What Population Changes Mean for Economic Growth

Posted by Brad McMillan, CFA, CAIA, MAI

Find me on:

This entry was posted on Jun 8, 2015 2:14:00 PM

and tagged Economics Lessons

Leave a comment

economic growthIn a recent post, I noted that demographics are a potential reason for the slower economic growth we’re now experiencing, compared with earlier growth cycles. Today, let's take a closer look at the data to see how changes in population have become a more important factor in the level of economic growth over time.

The following charts show the annual change in population in the 25–54 age group (a reasonable proxy for the primary working-age population), comparing it with the subsequent change in economic growth.

I say subsequent, because you would expect it to take some time for changes in population to make their way into the economy, and that’s exactly what we see. I've used a nine-quarter lag here (just over two years) for no particular reason except that it seems to fit the data well. What matters is the strength of the relationship, not the exact length of the lag.

The past 40 years. Looking at the 40-year period from 1975 to the present, what’s interesting is that there is relatively little relationship between changes in population and economic growth.

economic_growth_1

In the late 1970s and early 1980s, population growth was strong, but economic growth bounced all over the place. Arguably, there was no relationship during that time frame. From a numeric standpoint, the correlation of 0.28 over the full 40-year period was indicative of a relationship, but hardly definitive proof.

The past 30 years. As we narrow the time frame, though, the relationship becomes much stronger, with the correlation almost doubling to 0.55.

 economic_growth_2

You can see the greater correlation, notably because population growth is declining at the same time as economic growth. Comparing this chart with the preceding one, it seems that slower population growth is consistent with slower economic growth, even if faster population growth doesn’t necessarily mean faster economic growth.

The past 20 years. Here, the trend is generally the same, with economic growth higher than would be expected in the mid-2000s, arguably because of the housing boom.

economic_growth_3

The past 10 years. Over the past decade, however, we see further strengthening of the relationship and a much closer visual match between the two data series.

economic_growth_4

What does this say about future growth?

I see two key takeaways here:

  • The aging of the baby boomers out of the primary labor force over the past 10 years has been a significant headwind for economic growth. Lower population growth, other things being equal, means lower growth in spending power and spending needs.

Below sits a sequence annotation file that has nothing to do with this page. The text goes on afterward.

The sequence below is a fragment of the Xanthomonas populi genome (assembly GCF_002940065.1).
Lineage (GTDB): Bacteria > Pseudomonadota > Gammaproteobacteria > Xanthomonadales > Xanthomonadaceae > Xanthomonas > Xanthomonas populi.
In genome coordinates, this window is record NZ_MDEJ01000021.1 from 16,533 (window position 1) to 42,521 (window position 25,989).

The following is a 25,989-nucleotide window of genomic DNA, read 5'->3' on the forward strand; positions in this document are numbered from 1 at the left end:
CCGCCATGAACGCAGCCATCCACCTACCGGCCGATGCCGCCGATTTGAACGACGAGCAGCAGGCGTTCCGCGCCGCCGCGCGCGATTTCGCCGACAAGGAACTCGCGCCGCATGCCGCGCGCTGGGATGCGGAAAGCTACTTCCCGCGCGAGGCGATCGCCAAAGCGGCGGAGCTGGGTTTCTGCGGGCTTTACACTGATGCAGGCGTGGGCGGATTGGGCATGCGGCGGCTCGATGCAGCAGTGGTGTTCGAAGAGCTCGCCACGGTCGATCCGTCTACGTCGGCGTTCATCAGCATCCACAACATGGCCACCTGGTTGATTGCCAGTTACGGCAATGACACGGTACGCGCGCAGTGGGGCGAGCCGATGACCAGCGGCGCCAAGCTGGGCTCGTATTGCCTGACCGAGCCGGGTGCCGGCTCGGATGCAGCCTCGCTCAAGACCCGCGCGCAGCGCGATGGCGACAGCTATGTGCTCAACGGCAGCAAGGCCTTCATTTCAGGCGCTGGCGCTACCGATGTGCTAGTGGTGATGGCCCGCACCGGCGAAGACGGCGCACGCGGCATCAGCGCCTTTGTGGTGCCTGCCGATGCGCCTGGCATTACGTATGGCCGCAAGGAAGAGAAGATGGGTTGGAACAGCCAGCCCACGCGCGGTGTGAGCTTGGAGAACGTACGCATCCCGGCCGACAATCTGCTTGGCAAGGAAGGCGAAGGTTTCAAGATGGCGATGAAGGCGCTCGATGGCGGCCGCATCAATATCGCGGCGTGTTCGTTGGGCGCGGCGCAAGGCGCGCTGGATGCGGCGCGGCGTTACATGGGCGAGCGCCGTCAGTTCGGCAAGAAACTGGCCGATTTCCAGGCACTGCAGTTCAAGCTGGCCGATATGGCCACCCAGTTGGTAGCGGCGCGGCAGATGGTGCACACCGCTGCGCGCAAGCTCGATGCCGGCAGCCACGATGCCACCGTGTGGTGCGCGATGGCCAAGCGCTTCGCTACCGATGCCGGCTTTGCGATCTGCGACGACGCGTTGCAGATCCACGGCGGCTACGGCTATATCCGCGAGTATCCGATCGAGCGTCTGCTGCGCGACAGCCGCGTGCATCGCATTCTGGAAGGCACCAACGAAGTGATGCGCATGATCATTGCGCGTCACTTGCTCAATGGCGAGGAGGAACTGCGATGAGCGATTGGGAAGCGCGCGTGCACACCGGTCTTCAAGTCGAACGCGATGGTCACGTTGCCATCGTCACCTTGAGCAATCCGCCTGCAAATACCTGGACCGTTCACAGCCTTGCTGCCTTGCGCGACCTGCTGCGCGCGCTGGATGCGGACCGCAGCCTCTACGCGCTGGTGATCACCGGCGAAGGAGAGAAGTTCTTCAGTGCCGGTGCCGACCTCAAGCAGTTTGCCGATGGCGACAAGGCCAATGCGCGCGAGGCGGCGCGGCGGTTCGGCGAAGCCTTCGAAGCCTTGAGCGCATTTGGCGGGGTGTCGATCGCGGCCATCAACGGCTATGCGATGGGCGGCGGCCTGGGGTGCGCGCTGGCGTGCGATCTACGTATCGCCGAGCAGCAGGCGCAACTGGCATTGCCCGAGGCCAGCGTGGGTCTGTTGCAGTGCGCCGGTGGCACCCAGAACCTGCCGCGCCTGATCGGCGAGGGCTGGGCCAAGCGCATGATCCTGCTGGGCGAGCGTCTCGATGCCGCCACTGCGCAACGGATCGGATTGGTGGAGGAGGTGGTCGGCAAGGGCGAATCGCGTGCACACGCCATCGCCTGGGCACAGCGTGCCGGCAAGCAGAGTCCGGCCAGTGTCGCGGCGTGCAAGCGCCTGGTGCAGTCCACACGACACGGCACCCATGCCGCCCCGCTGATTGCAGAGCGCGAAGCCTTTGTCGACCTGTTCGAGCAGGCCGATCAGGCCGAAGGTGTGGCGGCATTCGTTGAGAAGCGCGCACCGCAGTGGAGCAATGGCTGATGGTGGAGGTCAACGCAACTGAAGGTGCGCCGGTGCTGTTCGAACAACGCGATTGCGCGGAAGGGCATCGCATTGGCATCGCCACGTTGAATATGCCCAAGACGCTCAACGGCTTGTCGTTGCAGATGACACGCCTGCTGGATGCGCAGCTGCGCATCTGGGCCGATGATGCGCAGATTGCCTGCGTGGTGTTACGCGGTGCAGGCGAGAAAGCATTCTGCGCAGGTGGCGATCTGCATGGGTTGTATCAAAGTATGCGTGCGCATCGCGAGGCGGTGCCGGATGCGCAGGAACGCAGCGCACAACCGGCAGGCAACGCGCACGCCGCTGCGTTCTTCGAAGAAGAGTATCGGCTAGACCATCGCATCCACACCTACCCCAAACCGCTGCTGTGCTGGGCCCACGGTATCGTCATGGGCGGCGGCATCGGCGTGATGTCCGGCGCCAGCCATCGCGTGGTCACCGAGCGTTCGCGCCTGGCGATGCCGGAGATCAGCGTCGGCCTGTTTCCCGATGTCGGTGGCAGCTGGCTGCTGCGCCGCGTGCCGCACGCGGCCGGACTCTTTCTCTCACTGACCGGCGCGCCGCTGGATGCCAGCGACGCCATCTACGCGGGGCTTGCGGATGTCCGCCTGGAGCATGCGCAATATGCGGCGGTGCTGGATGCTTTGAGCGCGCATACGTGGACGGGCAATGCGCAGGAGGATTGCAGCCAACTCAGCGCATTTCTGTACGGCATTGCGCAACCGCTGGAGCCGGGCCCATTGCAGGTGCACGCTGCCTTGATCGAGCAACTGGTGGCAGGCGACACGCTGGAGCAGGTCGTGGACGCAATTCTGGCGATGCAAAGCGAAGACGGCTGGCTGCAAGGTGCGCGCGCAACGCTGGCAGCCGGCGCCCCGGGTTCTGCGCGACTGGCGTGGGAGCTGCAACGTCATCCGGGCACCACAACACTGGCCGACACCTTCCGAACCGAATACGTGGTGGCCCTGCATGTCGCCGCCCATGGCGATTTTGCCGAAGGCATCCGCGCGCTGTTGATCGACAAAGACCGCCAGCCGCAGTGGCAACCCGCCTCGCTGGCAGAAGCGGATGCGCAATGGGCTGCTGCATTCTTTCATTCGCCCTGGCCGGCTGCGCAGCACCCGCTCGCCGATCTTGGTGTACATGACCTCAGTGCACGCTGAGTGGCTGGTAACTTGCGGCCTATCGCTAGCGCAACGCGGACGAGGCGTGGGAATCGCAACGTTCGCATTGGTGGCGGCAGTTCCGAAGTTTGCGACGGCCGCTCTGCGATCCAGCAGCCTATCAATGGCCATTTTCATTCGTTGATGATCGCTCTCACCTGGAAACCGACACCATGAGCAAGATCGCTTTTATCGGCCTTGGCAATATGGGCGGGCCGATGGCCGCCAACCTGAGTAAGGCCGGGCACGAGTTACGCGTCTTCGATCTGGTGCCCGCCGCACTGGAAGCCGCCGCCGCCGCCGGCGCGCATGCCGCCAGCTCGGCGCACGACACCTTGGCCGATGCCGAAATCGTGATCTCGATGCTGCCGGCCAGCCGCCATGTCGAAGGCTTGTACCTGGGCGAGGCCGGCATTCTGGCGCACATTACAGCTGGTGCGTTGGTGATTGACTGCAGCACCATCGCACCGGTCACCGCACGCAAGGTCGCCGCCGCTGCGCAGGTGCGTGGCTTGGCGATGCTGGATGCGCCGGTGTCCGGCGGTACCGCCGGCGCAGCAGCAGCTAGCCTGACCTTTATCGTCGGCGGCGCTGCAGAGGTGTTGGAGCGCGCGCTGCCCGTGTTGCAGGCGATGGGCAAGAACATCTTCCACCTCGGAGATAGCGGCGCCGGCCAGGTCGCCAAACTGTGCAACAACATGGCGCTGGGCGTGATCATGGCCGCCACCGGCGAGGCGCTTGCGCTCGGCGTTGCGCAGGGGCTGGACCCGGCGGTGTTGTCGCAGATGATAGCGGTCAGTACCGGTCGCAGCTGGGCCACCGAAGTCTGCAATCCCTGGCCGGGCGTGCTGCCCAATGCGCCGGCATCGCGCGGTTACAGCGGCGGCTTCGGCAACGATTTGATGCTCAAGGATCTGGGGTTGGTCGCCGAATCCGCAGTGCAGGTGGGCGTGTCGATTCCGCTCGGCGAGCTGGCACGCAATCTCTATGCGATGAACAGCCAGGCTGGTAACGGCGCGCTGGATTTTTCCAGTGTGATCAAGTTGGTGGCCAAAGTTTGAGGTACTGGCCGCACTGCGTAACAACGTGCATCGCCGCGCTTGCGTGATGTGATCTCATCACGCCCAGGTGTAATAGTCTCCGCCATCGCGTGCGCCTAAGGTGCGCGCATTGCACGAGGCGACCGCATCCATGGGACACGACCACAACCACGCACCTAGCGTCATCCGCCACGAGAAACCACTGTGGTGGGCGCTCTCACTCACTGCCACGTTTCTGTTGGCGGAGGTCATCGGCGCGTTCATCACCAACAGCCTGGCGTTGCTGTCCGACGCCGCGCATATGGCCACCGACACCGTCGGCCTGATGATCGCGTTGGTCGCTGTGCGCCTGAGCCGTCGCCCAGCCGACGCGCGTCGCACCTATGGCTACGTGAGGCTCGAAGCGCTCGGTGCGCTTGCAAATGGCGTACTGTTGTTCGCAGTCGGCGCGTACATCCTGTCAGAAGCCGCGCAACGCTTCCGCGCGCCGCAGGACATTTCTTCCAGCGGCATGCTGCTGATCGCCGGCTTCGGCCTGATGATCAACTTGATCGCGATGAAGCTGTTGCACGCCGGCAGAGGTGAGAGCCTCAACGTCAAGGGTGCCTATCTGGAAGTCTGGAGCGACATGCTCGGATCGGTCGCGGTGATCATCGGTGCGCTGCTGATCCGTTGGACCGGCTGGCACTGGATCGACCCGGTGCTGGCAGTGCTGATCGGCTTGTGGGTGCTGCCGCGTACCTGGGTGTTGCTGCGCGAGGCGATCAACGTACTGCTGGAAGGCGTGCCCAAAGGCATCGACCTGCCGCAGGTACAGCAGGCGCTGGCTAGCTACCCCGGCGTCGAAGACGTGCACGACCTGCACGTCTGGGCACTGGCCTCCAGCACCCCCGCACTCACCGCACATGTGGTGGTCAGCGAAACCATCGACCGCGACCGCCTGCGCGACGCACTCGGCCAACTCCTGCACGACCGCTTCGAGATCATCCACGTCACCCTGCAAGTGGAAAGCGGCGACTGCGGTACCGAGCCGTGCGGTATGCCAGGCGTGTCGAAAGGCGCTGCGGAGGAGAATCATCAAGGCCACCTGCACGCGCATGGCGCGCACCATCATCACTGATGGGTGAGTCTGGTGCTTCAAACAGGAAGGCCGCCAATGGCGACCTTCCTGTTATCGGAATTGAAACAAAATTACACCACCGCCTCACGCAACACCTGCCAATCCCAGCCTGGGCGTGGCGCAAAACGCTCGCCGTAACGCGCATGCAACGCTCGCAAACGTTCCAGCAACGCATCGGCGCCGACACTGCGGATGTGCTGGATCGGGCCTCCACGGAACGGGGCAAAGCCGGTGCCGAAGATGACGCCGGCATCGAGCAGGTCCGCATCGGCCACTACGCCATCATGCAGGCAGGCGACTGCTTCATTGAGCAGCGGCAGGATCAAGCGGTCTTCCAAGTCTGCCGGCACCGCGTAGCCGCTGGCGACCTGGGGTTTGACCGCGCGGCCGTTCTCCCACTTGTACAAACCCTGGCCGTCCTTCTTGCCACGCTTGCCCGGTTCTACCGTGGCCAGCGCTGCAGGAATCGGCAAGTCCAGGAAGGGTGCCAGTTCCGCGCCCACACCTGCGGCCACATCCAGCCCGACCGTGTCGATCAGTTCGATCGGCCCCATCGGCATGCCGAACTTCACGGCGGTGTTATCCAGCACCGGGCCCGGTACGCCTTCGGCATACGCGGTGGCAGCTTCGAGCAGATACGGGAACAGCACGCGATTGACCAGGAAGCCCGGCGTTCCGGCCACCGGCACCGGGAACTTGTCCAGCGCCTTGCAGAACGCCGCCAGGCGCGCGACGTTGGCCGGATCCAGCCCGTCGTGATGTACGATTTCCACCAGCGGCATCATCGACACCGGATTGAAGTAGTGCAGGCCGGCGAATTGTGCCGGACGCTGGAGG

• On the other hand, as the Echo Boomers move into this age group, the primary working-age population is now increasing again, suggesting growth will have a tailwind instead of a headwind over the next several years.

Correlation is certainly not causation, but in this case, there's a strong link between what we expect to see and what we do see. Although the news hasn’t been good for the past couple of decades from a demographic perspective, we are now poised to benefit, which should help support a faster sustainable rate of growth in the next decade.

There are reasons to be concerned about future growth levels here in the U.S., but demographics probably isn’t one of them.

Subscribe via E-mail

New call-to-action
Crash-Test Investing
Commonwealth Independent Advisor

Hot Topics

Have a Question?

New Call-to-action

Conversations

Archives

see all

Subscribe

Disclosure

The information on this website is intended for informational/educational purposes only and should not be construed as investment advice, a solicitation, or a recommendation to buy or sell any security or investment product. Please contact your financial professional for more information specific to your situation.

Certain sections of this commentary contain forward-looking statements that are based on our reasonable expectations, estimates, projections, and assumptions. Forward-looking statements are not guarantees of future performance and involve certain risks and uncertainties, which are difficult to predict. Past performance is not indicative of future results. Diversification does not assure a profit or protect against loss in declining markets.

The S&P 500 Index is a broad-based measurement of changes in stock market conditions based on the average performance of 500 widely held common stocks. All indices are unmanaged and investors cannot invest directly into an index.

The MSCI EAFE Index (Europe, Australasia, Far East) is a free float‐adjusted market capitalization index that is designed to measure the equity market performance of developed markets, excluding the U.S. and Canada. The MSCI EAFE Index consists of 21 developed market country indices.  

Third party links are provided to you as a courtesy. We make no representation as to the completeness or accuracy of information provided at these websites. Information on such sites, including third party links contained within, should not be construed as an endorsement or adoption by Commonwealth of any kind. You should consult with a financial advisor regarding your specific situation.

Member FINRASIPC

Please review our Terms of Use

Commonwealth Financial Network®